To solve that issue an alliance has been formed between Natalya, Carmella and Tamina. The idea is obviously that as one they’re stronger than each on their own but it still feels like a rather toothless group. Tamina and Natalya are both valuable assets but have been minor players for too long to now be considered as real threats. That leaves Carmella. For a while I’ve expected them to give Carmella a spotlight similar to the one provided to Bliss last year and I’m not against that idea at all. Carmella does have personality and charisma even if I do sense something is missing as of right now. Nonetheless, I completely understand the idea on paper as it makes sense.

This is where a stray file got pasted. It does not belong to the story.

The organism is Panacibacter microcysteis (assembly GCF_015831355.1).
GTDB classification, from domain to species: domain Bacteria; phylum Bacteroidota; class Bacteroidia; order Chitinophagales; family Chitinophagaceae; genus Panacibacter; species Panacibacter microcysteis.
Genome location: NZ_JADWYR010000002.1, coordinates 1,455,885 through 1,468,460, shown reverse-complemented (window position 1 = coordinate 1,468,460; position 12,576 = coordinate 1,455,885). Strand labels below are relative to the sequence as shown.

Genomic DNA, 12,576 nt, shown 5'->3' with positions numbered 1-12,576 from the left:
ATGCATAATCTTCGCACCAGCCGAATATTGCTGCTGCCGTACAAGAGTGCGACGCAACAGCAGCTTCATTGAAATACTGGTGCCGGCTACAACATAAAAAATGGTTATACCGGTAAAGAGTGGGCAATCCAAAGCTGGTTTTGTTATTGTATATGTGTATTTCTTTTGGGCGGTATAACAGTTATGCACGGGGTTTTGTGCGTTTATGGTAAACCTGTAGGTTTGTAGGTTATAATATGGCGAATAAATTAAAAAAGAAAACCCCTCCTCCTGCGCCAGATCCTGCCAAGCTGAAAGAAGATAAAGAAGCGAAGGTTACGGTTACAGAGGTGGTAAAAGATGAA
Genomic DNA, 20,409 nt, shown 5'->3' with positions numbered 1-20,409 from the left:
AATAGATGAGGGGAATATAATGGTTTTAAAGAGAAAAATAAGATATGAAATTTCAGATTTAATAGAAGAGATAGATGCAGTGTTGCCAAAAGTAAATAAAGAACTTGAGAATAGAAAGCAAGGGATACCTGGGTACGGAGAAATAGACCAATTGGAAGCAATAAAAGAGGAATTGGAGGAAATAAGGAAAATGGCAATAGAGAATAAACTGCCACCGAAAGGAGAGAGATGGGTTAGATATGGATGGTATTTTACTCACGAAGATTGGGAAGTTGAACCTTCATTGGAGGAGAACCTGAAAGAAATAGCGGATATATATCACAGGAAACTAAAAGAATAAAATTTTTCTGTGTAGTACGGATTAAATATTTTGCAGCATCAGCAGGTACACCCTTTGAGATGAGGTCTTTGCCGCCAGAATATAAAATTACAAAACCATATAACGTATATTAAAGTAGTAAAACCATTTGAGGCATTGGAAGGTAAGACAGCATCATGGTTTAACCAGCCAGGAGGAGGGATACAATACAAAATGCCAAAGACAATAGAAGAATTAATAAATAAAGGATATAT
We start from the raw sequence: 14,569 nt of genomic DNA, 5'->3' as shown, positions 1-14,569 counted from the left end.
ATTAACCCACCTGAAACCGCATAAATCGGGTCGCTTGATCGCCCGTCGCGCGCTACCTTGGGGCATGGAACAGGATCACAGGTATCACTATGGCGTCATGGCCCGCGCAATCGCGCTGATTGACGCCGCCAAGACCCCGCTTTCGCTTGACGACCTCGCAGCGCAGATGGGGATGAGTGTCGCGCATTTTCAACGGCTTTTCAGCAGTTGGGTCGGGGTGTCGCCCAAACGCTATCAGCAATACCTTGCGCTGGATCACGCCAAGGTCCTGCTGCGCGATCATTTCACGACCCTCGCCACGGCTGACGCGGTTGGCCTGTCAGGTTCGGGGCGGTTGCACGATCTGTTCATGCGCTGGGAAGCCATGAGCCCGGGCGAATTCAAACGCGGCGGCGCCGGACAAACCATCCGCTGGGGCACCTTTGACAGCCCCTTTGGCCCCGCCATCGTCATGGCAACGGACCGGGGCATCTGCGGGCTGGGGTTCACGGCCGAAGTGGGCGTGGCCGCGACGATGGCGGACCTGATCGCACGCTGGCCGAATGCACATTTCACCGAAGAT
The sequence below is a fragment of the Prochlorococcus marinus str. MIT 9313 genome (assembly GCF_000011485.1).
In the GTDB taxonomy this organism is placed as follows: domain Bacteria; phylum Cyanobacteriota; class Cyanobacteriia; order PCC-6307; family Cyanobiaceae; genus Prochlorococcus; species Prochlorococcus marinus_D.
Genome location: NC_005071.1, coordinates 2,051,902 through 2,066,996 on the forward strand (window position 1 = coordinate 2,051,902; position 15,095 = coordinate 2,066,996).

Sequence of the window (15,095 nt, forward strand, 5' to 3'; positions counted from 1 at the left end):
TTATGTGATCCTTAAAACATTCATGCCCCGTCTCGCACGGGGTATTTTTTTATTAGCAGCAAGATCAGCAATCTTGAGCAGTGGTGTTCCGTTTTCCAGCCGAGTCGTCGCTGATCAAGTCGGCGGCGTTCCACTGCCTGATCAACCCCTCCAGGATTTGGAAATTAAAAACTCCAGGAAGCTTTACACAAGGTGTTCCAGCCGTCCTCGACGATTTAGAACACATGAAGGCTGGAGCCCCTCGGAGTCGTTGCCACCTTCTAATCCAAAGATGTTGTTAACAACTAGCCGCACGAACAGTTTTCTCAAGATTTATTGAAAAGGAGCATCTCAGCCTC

The afterthought in all of this of course is Naomi. I felt that SmackDown’s team did an excellent job of elevating Naomi as she chased the belt earlier this year. Her improvements in the ring have been clear and Bliss was the perfect heel to get heat on her verbally. Naomi’s charisma isn’t as over the top as some of her peers but she has an endearing quality that simply makes people want to cheer her. Nonetheless, they smashed her over and people began to respond pretty loudly. I can’t help but feel like that’s all been a little undone by this current feud though as unfortunately, Naomi feels more like an afterthought than a centerpiece.